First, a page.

You are wearing that white jacket again.
In the wind, it clouds behind you
like a parachute, pulsing,
or your motorcycle is on fire
beneath our legs,
the back tire I know, bald,
One piece of gravel
and we’ll both go sliding, rashing
our cheeks, arms, legs along the road
of toil and claw, the road
where your eyes remain.
When I ride with you,
my fingers tug your belt loops.
I imagine falling: this turn, too fast,
the tire catches a stick, or your hand
jerks to slap a grasshopper, we tumble
into a ditch, thistles, snapping small bones.
A car door opens next to us
or a semi hits us from the side
and we fly and fly, slow motion.
Daydreams hold me to you
tighter, and I don’t lean
against the silver back rest,
risking its fracture.
When we do stop
it’s like waiting,
and I am used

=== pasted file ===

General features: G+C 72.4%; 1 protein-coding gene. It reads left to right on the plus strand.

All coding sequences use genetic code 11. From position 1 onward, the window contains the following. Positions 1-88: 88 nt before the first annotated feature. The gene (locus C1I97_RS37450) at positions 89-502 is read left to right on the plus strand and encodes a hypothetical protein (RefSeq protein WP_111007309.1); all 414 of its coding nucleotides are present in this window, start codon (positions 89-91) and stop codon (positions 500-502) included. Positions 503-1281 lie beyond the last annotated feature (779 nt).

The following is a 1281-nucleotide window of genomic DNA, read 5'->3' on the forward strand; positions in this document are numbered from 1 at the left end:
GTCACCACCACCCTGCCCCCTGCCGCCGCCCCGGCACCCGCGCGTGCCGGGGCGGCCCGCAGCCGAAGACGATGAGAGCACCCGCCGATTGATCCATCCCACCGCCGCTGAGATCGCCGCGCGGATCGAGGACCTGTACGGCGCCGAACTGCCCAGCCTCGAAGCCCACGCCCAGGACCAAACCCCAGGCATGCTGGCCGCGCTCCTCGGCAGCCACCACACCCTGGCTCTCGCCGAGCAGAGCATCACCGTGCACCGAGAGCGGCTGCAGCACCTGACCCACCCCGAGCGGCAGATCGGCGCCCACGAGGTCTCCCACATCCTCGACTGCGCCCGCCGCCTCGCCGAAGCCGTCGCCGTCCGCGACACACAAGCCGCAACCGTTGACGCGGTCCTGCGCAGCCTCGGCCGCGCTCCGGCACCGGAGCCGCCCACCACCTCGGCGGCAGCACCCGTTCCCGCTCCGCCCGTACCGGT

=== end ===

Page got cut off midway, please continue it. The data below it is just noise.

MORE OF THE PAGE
to waiting. The sound
of a rock clinking
against chrome a hollow echo,
and I am not used
to sudden cool air
beneath shadows – we ride
through ghosts – the sun and wind
blend around a body the growl
of daylight, cold, dry eyes. I am not used
to the kind of movement you notice
against your body. Everything vibrates,
the blacktop beneath us
an old vinyl record,
and we are the needle,
all steel and shine and rumble.
About Mary: Mary Stone Dockery’s poetry and prose has appeared or is forthcoming in Gargoyle, Weave Magazine, > kill author, Midwestern Gothic, The Medulla Review, Lily, and many other fine journals. Her chapbook Aching Buttons (dancing girl press) will be published in January, 2012. She is the recipient of the 2011 Langston Hughes Award in poetry, and her chapbook Becoming an Island was a finalist in the Mary Ballard Poetry Chapbook Prize. She is the co-founding editor of Stone Highway Review, and co-edits Blue Island Review, in addition to reading for Gemini Magazine and writing mini reviews for Portal del Sol. Currently, she lives and writes in Lawrence, KS.